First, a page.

MINDEF Explained RSAF F-16 Crash; F-16 Fleet Will Resume Flying


In case you missed it, it was reported on 8 May 2024 that an F-16 jet under the Republic of Singapore Air Force (RSAF) crashed at Tengah Air Base shortly after taking off.

Since then, the Ministry of Defence (Mindef) said that training will be temporarily suspended while they carry on investigations.

Now, there’s been an update by Mindef through a statement that was published on Saturday (18 May), and they announced that the suspension will be lifted, allowing the F-16 fleet to continue flying.

Technical Difficulties on F-16 Jet?

According to Mindef’s statement, the RSAF has worked together with US-based aerospace and defence manufacturer Lockheed Martin (LM) to determine the cause of the crash on 8 May.

They recovered the data recorder from the crashed F-16 and found that its “pitch rate gyroscopes gave erroneous inputs to the flight control computer”.

What does this mean?

Based on a research paper by NASA in 2017, the pitch rate gyroscopes are responsible for measuring the speed at which the jet’s nose moves up or down.

During that incident, the gyroscopes gave wrong data to the main control system, and this affects how the aircraft is adjusted.

A former RSAF pilot Ong Swee Chuan told CNA on Sunday (19 May) that at any given time, the jet uses an average of two data inputs from the three pitch rate gyroscopes, and this is inputted into the control system.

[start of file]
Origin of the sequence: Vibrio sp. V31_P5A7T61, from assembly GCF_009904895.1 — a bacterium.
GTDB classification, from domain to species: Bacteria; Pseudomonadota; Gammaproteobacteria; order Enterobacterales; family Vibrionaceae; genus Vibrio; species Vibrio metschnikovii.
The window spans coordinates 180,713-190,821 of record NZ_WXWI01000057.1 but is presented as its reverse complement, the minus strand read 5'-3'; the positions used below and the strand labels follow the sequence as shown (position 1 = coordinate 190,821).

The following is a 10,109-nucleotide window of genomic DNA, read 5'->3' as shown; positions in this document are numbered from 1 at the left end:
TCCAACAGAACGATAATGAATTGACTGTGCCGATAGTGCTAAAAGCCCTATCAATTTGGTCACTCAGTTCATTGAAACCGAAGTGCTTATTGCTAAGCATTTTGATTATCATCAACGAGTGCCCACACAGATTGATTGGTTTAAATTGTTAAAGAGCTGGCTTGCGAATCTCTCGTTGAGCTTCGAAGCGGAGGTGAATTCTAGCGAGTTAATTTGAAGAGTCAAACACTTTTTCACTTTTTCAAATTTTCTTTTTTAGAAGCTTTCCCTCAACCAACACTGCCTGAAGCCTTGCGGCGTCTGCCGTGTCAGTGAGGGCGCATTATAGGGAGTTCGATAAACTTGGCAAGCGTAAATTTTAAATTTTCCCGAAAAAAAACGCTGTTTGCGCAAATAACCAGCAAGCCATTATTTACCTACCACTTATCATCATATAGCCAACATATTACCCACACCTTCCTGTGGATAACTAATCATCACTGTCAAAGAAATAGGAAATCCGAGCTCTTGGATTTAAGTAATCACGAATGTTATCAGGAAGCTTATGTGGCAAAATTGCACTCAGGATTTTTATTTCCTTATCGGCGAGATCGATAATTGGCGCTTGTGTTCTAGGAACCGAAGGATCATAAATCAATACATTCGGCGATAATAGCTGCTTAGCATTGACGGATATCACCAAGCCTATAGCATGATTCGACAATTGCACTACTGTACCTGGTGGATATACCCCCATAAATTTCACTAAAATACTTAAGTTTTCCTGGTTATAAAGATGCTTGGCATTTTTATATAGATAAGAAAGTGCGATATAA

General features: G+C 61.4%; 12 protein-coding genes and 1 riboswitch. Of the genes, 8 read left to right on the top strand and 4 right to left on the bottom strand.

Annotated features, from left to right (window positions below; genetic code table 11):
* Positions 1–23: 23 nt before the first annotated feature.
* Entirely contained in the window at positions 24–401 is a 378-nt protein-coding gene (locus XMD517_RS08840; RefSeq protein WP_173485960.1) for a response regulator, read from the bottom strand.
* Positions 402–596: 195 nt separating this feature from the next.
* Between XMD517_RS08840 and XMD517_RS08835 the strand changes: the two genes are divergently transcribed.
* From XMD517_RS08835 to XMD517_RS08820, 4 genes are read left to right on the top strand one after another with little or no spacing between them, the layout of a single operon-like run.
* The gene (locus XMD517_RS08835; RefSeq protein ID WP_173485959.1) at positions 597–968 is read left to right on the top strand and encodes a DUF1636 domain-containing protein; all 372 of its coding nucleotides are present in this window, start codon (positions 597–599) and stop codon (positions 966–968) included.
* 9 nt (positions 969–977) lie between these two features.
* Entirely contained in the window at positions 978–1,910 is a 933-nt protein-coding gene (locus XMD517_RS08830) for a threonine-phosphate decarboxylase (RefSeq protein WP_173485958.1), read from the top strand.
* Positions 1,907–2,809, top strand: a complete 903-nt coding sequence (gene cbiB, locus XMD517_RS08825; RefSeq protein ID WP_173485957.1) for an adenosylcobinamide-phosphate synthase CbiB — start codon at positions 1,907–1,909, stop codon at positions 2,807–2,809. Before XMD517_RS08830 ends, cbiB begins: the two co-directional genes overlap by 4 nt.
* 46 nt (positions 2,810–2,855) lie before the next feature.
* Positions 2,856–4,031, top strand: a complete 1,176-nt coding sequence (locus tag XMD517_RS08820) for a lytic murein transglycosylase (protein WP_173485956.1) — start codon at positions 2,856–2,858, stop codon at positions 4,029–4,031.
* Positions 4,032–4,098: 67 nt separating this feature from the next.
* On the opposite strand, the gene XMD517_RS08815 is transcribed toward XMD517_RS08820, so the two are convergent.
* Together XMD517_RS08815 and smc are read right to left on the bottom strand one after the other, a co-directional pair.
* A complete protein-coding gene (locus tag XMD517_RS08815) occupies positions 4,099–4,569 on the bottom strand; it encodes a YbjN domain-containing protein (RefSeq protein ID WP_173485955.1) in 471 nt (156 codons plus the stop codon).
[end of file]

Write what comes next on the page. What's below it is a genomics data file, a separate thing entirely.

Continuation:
It was truly bad luck, since “there are two that simultaneously were at fault”, said Mr Ong.

Although there’s a fourth gyroscope, the data input that is provided is not taken into the control system because it is deemed not in sync with the two problematic ones.

This results in the aircraft being uncontrollable at take-off.

Malfunction Was a Rare Occurrence

Mindef said that “simultaneous failure of the gyroscopes is a very rare occurrence”.

They added that LM will not be doing any major fixings to the pitch rate gyroscopes in the F-16.

In fact, they are so confident it’s rare, because it’s the first time such a malfunction happened in over 35 years of the jet’s operation.

However, the first doesn’t necessarily mean the last, so the RSAF and LM will continue to investigate and make studies on why there was a malfunction in the first place.


F-16 Fleet To Resume Flying

Mindef said that since the problem with the F-16 has been identified, the jet will continue to fly.

They assured that “as an added precaution, each F-16 pitch rate gyroscope will be checked and cleared before resumption of flights”.

Thankfully, the pilot of the crash on 8 May was generally?okay.?He could walk and is conscious, with no other persons hurt.

Let’s hope that the incident is the first and last.